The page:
A dark blue background with a red image of a globe, and a toilet on top of it. The writing says 'a history of accessible toilets in the UK' by disability rights uk.

In the run up to World Toilet Day we are taking the time to reflect on the history of accessible toilets in the UK. This sponsored article was provided to us by Disability Rights UK, the sole manufacturer of the official Radar Key which grants access to disabled toilets across the country. As they describe, it took many years for the provision of accessible toilets to be where it is today, and this World Toilet Day we are spreading awareness about how we got there. 

The first accessible toilet was created in Norwich by a disabled architect named Selwyn Goldsmith. He was an early pioneer of the idea of 'institutional discrimination’; he stated that access problems in society lay not with disabled people themselves, but with systems and barriers (physical and attitudinal) which are placed in their way. This is also known as the social model of disability. 

He was already advocating for architects and planners in local authorities to design accessible buildings and facilities. He interviewed 284 local disabled people and found their key priority was public toilets – followed by shops, restaurants and churches.  

An image of Selwyn Goldsmith, a man in a white shirt with white hair and a smile

Goldsmith later worked with his wife, Becky Goldsmith, on the issue of inequality in toilet facilities in major buildings. Their research highlighted the issue of poor levels of toilet provision for women compared to men, as well as for disabled people. 

National progress on accessible toilets was slow until the emergence of the Disabled People’s Movement, the long running campaign for anti-discrimination legislation for disabled people. Issues around housing and personal assistance also led to the emergence of the Independent Living movement, which included the formation of the National Centre for Independent Living (NCIL) in 1981. The call for buildings and the environment to be made more accessible therefore went hand-in-hand with disabled people leading other campaigns against discrimination.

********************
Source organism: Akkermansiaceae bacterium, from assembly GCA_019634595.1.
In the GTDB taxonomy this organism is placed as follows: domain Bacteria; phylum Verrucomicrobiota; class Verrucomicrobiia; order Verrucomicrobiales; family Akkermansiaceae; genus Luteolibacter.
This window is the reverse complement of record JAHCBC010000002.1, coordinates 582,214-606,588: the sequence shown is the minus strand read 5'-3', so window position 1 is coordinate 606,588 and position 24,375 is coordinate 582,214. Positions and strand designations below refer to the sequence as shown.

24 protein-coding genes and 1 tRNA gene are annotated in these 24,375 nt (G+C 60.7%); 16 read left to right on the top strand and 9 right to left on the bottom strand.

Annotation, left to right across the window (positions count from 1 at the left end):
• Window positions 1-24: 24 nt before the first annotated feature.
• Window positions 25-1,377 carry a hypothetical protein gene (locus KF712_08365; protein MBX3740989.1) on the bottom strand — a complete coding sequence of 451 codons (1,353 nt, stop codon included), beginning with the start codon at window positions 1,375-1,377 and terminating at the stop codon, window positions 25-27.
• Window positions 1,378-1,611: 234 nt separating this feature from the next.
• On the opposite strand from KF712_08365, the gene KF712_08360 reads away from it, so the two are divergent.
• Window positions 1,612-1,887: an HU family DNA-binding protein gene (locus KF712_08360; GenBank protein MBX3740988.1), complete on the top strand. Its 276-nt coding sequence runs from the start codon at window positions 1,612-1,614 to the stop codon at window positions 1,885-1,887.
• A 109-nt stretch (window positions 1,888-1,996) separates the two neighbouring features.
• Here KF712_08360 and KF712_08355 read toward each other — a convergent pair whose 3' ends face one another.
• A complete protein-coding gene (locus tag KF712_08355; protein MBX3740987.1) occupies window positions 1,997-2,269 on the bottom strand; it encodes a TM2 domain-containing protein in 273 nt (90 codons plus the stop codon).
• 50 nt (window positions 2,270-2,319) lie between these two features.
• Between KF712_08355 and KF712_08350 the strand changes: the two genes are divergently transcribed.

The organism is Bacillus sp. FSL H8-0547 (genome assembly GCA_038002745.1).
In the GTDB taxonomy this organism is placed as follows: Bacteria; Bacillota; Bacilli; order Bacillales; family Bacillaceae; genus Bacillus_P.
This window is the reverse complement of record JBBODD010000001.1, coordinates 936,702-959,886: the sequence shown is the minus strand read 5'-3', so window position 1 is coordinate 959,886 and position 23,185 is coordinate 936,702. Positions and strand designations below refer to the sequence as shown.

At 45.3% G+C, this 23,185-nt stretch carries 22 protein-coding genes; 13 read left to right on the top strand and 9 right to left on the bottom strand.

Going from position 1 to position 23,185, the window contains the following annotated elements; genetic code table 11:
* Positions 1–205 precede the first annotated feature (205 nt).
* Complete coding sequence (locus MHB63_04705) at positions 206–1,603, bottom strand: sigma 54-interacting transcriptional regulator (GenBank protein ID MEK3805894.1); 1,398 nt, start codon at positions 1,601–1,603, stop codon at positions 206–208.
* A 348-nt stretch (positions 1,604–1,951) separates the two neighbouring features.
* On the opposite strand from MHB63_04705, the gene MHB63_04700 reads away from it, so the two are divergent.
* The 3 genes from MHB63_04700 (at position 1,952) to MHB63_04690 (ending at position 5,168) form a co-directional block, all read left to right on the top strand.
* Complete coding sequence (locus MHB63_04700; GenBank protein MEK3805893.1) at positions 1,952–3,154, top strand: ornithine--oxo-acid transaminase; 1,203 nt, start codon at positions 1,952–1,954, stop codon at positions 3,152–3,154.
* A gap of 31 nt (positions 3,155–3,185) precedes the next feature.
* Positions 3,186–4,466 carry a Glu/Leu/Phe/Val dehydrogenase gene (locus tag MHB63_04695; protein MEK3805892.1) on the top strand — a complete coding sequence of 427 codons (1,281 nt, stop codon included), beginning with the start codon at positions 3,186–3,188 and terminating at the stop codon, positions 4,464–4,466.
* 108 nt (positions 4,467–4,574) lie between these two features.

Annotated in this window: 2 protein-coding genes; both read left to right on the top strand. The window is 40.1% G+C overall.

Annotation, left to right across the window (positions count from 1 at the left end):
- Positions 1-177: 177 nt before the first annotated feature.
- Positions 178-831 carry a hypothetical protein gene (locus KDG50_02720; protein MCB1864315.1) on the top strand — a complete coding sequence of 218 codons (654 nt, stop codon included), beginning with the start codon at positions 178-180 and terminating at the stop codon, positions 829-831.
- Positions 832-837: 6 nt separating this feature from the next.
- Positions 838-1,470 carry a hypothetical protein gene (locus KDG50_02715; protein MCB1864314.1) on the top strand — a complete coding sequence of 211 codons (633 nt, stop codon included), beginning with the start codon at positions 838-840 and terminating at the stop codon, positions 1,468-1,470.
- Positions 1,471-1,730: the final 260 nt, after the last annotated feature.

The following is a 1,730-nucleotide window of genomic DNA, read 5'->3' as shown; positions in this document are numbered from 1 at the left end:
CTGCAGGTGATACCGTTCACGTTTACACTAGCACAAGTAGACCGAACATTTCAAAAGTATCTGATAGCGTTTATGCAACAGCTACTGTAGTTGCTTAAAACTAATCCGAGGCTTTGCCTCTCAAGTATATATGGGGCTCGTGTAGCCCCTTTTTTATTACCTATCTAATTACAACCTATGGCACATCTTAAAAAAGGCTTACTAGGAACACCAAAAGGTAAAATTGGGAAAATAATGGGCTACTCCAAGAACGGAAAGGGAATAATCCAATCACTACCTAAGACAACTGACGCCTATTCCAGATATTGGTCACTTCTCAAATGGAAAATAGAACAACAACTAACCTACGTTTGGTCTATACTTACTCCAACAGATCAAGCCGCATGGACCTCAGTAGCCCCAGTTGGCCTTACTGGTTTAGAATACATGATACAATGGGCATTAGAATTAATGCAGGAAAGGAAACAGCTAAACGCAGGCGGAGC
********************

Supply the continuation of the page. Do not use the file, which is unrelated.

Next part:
Government regulations increasingly pressed building owners to ensure that public buildings were accessible and contained suitable facilities. This did not become law until the Disability Discrimination Act (DDA) in 1995. All existing Acts relating to discrimination were later combined into the Equality Act in 2010. 

The introduction of accessible toilets was a significant step, but it remained difficult to find ones which were free, safe and clean due to public misuse and poor management of facilities. 


Adding locks made the toilets easier to keep an eye on and maintain, but it meant disabled people could only use them on request. This created separate problems when the key could not be located by staff, or the person who had it was off duty that day. 

The Radar Key

The Royal Association for Disability and Rehabilitation (Radar) worked in partnership with Nicholls & Clarke, who invented the toilet locks that are still fitted and used today, to launch a National Key Scheme in 1981. The Radar Key was born. 

In 2012, Radar and NCIL merged with a third organisation called Disability Alliance to form Disability Rights UK. As well as the keys which bear our legacy name, we still produce and sell the Disability Rights Handbook ‘the benefits bible’, now in its 48th edition.

Buying from Disability Rights UK means you can be sure your key is manufactured and guaranteed by the makers of the Radar locks themselves. We rely on sales to maintain the integrity of the National Key Scheme. As a charity led directly by disabled people, we put back 100% of any Radar Key profits into funding our services, such as our free helplines and factsheets, innovative projects to support independent living and standing up for disabled people’s rights.

Disability Rights UK continues to campaign for the rights of all Disabled people, including people with non-visible conditions, and to raise awareness of the fact that not everyone who needs an accessible toilet ‘looks disabled’.   

Thank you for reading

This article was sponsored by Disability Rights UK, the distributor of the Radar Key.

Disability Rights UK is the sole distributor of the manufacturered Nicholes and Clarke Radar Key. You can find out more about them and their products at the link below.

Disability Rights UK |

Disability Rights UK Shop

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